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Gender pay gap 'will take 100 years to close' say campaigners

From BBC - November 9, 2017

The gap in pay between men and women will take 100 years to close, a campaign group has warned.

Campaigners highlight Friday as the point at which a woman on an average wage stops being paid relative to their male counterparts.

But in parts of the UK, the gender pay gap is so wide, it is as though women work unpaid from September.

Vivienne Hayes, of the Women's Resource Centre, said progress had moved at a "snail's pace".

Campaign group the Fawcett Society said that progress has in closing the pay gap has "stalled".

If the mean pay gap for full time workers of 14.1% closes at the rate it has over the last five years, it wo not reach 0% until 2117, it said.

The government wants large firms to disclose their pay gap, but will not force them to comply.

Ms Hayes, chief executive of charity the Women's Resource Centre, said: "We are here again, year after year lamenting the seemingly impervious issue of equal pay for men and women.

"Even though we have had a law since 1970 outlawing the practice of sex discrimination in pay, our progress is probably not even at a snail's pace."

Why does it differ from area to area?

There are different ways of calculating the pay gap.

For example, for full time workers. the gap based on median hourly earnings has narrowed to its smallest for 20 years, according to the Office for National Statistics, but was still 9.1% in 2017.

Taking into account all workers, both full and part time, the median average gap has risen slightly from 18.2% in 2016 to 18.4% this year.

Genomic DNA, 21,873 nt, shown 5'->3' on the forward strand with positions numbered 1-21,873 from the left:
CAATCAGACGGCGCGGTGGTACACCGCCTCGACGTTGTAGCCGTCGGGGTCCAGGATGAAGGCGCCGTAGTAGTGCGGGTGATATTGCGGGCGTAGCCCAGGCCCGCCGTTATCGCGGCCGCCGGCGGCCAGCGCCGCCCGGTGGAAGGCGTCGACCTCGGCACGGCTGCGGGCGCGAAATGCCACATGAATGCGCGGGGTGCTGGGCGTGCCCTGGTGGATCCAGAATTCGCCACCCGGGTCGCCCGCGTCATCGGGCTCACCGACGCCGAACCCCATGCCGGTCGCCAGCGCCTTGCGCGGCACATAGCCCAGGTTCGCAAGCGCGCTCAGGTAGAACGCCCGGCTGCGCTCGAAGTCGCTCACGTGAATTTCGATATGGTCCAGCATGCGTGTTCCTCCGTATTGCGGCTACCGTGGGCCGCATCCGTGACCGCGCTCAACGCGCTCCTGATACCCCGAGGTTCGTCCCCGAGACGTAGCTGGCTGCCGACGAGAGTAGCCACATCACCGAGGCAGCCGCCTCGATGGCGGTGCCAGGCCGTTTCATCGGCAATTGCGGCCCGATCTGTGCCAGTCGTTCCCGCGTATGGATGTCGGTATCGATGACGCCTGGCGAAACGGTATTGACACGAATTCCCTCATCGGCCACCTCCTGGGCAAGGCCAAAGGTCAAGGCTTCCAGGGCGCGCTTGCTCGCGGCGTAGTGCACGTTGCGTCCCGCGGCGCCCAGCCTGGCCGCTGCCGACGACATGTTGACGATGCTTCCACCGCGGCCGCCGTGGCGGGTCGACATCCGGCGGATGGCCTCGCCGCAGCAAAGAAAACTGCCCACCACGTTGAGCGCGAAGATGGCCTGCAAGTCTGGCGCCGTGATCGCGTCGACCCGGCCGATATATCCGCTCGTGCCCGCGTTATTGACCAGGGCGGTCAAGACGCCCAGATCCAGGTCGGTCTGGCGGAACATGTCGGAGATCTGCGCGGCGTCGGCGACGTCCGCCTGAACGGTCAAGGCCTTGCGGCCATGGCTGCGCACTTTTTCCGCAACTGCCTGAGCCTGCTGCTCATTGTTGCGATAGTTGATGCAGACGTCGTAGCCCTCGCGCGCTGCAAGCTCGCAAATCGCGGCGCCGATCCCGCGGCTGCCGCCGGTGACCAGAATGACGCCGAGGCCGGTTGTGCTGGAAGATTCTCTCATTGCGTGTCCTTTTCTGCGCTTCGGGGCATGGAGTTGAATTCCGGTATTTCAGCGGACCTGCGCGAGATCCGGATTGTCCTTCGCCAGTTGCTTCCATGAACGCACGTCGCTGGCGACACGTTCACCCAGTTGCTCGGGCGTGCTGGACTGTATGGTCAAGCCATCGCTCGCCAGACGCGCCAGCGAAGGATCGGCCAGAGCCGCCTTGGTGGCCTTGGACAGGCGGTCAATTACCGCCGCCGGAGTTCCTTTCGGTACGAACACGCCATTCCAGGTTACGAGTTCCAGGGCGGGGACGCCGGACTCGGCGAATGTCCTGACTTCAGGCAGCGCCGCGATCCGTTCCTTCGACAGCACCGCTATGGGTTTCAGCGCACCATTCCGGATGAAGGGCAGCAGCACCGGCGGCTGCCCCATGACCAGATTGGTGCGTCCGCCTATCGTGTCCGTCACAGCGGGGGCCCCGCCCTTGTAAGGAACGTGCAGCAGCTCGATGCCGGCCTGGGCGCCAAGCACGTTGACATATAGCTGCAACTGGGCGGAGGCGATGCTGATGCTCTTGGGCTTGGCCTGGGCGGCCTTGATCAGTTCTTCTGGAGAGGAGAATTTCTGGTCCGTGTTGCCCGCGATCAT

In 183 out of 206 local authority areas, men in full time jobs earn more on average than women, but the gap varies from place to place.

The top 10 includes the City of London and Tower Hamlets, which contains the financial area Canary Wharf.

However, it is not a simple case of the gap being highest in the areas with the most lucrative jobs.

Blaenau Gwent in Wales has the highest percentage gap between male and female full-time workers, with the average man on 14.07 an hour and average woman on 9.54, a difference of 32%. That is equivalent to women not being paid from 4 September.

Knowsley in Merseyside, one of the most deprived areas of England, also appears in the top 10.

Roger Smith from the Office for National Statistics said women tend to earn more in areas with a higher rate of people working in the public sector while the age of the workforce also played a part.

The Fawcett Society said when higher earning jobs, more commonly held by men, are given more weight the average would mean effectively women stopped being paid from 10 November.

Jemima Olchawski, of the society, said: "One of the biggest gaps is in finance, which is why you will see the City of London and Tower Hamlets high up.

"There will also be issues around care. Women still make up the vast majority of carers. So we need to see more support for fathers to take time out to be with their children or care for relatives."

Linda Wong, a solicitor with law firm Leigh Day, said: "The pay gap will persist unless there is commitment and consistency across the board."

Where women make more than men

The fight for equal pay

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